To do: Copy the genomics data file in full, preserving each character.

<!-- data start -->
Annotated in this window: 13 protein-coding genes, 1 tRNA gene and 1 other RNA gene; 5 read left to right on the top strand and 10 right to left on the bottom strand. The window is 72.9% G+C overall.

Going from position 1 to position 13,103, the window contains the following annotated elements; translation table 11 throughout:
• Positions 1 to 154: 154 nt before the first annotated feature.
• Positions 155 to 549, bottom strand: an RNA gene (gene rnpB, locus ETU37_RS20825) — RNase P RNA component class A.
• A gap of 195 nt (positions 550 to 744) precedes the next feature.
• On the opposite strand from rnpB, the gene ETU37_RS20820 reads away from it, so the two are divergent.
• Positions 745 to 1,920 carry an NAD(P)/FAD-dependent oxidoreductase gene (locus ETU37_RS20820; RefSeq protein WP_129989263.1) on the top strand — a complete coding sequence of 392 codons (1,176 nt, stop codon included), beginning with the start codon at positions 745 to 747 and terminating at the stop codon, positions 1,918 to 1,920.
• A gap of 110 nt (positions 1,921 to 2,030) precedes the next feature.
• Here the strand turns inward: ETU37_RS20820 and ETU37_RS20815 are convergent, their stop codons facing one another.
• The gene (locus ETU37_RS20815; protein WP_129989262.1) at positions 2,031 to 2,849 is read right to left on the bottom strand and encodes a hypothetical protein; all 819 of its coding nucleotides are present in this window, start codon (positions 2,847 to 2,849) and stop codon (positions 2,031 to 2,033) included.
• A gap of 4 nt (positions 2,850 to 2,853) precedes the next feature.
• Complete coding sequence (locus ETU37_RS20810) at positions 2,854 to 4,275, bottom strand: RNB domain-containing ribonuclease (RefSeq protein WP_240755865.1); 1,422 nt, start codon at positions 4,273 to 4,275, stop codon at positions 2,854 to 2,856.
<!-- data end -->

Annotated in this window: 13 protein-coding genes, 1 tRNA gene and 1 other RNA gene; 5 read left to right on the top strand and 10 right to left on the bottom strand. The window is 72.9% G+C overall.

Going from position 1 to position 13,103, the window contains the following annotated elements; translation table 11 throughout:
• Positions 1 to 154: 154 nt before the first annotated feature.
• Positions 155 to 549, bottom strand: an RNA gene (gene rnpB, locus ETU37_RS20825) — RNase P RNA component class A.
• A gap of 195 nt (positions 550 to 744) precedes the next feature.
• On the opposite strand from rnpB, the gene ETU37_RS20820 reads away from it, so the two are divergent.
• Positions 745 to 1,920 carry an NAD(P)/FAD-dependent oxidoreductase gene (locus ETU37_RS20820; RefSeq protein WP_129989263.1) on the top strand — a complete coding sequence of 392 codons (1,176 nt, stop codon included), beginning with the start codon at positions 745 to 747 and terminating at the stop codon, positions 1,918 to 1,920.
• A gap of 110 nt (positions 1,921 to 2,030) precedes the next feature.
• Here the strand turns inward: ETU37_RS20820 and ETU37_RS20815 are convergent, their stop codons facing one another.
• The gene (locus ETU37_RS20815; protein WP_129989262.1) at positions 2,031 to 2,849 is read right to left on the bottom strand and encodes a hypothetical protein; all 819 of its coding nucleotides are present in this window, start codon (positions 2,847 to 2,849) and stop codon (positions 2,031 to 2,033) included.
• A gap of 4 nt (positions 2,850 to 2,853) precedes the next feature.
• Complete coding sequence (locus ETU37_RS20810) at positions 2,854 to 4,275, bottom strand: RNB domain-containing ribonuclease (RefSeq protein WP_240755865.1); 1,422 nt, start codon at positions 4,273 to 4,275, stop codon at positions 2,854 to 2,856.